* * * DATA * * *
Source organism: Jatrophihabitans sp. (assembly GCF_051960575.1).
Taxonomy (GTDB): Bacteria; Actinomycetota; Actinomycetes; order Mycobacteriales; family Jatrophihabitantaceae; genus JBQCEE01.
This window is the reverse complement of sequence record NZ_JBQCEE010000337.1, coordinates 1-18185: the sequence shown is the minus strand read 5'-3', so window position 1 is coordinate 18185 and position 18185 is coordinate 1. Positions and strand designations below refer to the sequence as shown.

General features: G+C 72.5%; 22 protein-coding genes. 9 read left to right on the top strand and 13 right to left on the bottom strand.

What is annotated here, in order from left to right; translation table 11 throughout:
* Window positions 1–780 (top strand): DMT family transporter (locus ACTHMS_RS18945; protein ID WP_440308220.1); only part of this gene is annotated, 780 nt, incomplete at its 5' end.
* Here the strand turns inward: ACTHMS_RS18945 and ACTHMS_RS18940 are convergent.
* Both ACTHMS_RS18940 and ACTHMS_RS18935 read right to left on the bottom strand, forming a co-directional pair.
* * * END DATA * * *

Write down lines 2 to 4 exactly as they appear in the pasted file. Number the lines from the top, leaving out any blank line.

Taxonomy (GTDB): Bacteria; Actinomycetota; Actinomycetes; order Mycobacteriales; family Jatrophihabitantaceae; genus JBQCEE01.
This window is the reverse complement of sequence record NZ_JBQCEE010000337.1, coordinates 1-18185: the sequence shown is the minus strand read 5'-3', so window position 1 is coordinate 18185 and position 18185 is coordinate 1. Positions and strand designations below refer to the sequence as shown.

General features: G+C 72.5%; 22 protein-coding genes. 9 read left to right on the top strand and 13 right to left on the bottom strand.